On Christmas Eve, a New Jersey resident with a Jewish surname, David Goldman, was finally reunited with his 9-year-old son, Sean, who had been living in Brazil for the past five years, the object of a grotesque custody battle that would have made even Franz Kafka cringe.
In 2004, Sean, who was born in the United States, was abducted by his mother who took a purported vacation to her native Brazil, then called her husband to announce that she was divorcing him and keeping their son. This set off a series of lawsuits in both countries, along with diplomatic maneuvers that resulted in the United States threatening Brazil with trade consequences if the boy was not returned to his father.
Ironically, Sean's mother died last year, but Brazil's legal authorities still seemed to prefer the boy's Brazilian grandmother and stepfather as custodial guardians rather than accede to the rights of his natural father. This week, the chief judge of the Brazilian Supreme Court finally ruled that Sean must be returned to his father in the United States.
For Mr. Goldman, a 5-year nightmare has now become either a late Hanukkah present or Christmas arriving just in time.
This case recalls a similar international incident where a mother exercised her apparent right to kidnap her son to the horrified detriment of her husband, the child's father. In 1999, 6-year-old Elian Gonzales was taken by his mother from their native Cuba and, with nothing more buoyant than inner tubes, perilously set sail for the United States. The problem was: She never consulted her husband whether he approved of either this dangerous voyage or the kidnapping of his son.
Elian's mother died at sea but the boy miraculously survived, ending up with his mother's Miami relatives (some with criminal records). They claimed Elian as their own and refused to return him to his father in Cuba. Indeed, many Cubans in Miami with a long history of anti-Communist hysteria, seemed to believe that Elian belonged to everyone -- except his natural father, who wept at his son's empty bed for an entire year while lawyers and diplomats debated whether a father's rights to his child could be so easily trumped by either the wishes of a dead mother, the cynical interests of remote relatives, or the competing claims of ideological politics.
Eventually, federal SWAT agents stormed the home of Elian Gonzales' Miami relatives, who had defied court orders, and returned Elian to his father.
The moral and legal question that the cases of Sean Goldman and Elian Gonzalez both present is the following: Would the outcomes have been different, or would they have been decided more quickly and urgently, had the kidnappers been fathers and the world was forced to witness bereft mothers desperately waiting for the return of their children?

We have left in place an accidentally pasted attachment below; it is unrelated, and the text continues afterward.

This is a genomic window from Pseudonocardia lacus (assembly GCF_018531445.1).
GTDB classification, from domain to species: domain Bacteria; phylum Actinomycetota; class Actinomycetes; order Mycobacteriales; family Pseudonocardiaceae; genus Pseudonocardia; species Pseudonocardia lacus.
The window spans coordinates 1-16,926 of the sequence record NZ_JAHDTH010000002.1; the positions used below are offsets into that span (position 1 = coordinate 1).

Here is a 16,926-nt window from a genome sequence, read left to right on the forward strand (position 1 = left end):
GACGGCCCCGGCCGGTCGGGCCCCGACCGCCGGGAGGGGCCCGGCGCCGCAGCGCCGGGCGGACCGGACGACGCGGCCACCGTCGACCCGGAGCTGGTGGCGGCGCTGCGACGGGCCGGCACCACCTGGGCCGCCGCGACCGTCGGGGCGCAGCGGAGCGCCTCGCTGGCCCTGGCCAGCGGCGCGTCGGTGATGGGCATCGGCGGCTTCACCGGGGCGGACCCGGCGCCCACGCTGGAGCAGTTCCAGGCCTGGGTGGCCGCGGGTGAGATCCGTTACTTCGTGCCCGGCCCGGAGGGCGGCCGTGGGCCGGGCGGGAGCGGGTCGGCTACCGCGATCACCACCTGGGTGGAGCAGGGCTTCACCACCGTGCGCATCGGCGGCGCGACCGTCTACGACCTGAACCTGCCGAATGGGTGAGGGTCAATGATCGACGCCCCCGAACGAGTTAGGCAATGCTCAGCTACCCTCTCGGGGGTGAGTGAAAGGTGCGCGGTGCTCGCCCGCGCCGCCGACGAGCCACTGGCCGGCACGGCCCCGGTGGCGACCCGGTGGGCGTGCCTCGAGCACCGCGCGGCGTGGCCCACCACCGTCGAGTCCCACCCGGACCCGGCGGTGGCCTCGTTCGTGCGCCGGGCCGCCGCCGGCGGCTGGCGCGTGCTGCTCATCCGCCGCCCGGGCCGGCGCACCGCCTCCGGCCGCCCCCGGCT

I think we know the answer. When it comes to child custody laws and perceptions, the double standard against fathers is unsurpassed in hypocrisy and prejudice.
Before we luxuriate too comfortably in the Hallmark Hall of Fame happy ending of the Goldman father-son reunion (in Disney World, of all places), let us not forget that in more domesticated custody battles, removed from the glare of international intrigue and spectacle, fathers are routinely treated as second, if not third-class citizens when it comes to the custodial rights of their children in the aftermath of divorce.
The law in virtually all American states is neutral, favoring neither parent nor gender in circumstances of divorce. But the way those laws are applied, however, by unprogressive, paternalistic, and unimaginative family law judges across America is anything but neutral. Unless the mother is either a drug addict or has a history of severe mental problems, custody will routinely be granted to her--especially in cases of young children--regardless of the demonstrated capacity and commitment of fathers who wish to become the primary caregivers of their children.
Feminism may have largely shattered the glass ceiling when it comes to equal opportunity for women in the workplace. Ironically, however, the same cannot be said of men who seek to stay at home and raise their children. Breadwinners are not permitted to become caretakers, nor can they challenge the anachronistic presumption that a woman's place is at home with her children (or at work but with a nanny caring for the children). The glass ceiling that women face is at least breakable. Men discover after divorce that the custodial role of fathers is sealed off with cement.
Perhaps mothers actually possess more muscle than feminists, or maybe true feminists have simply not shown the moral courage to fight on behalf of fathers and end the inequity that is so rampant in child custody cases.
More people should have been outraged by the tragic circumstances of Messrs. Goldman and Gonzalez: Two men forced to endure a separation from their children that would have been deemed morally intolerable had they been women.
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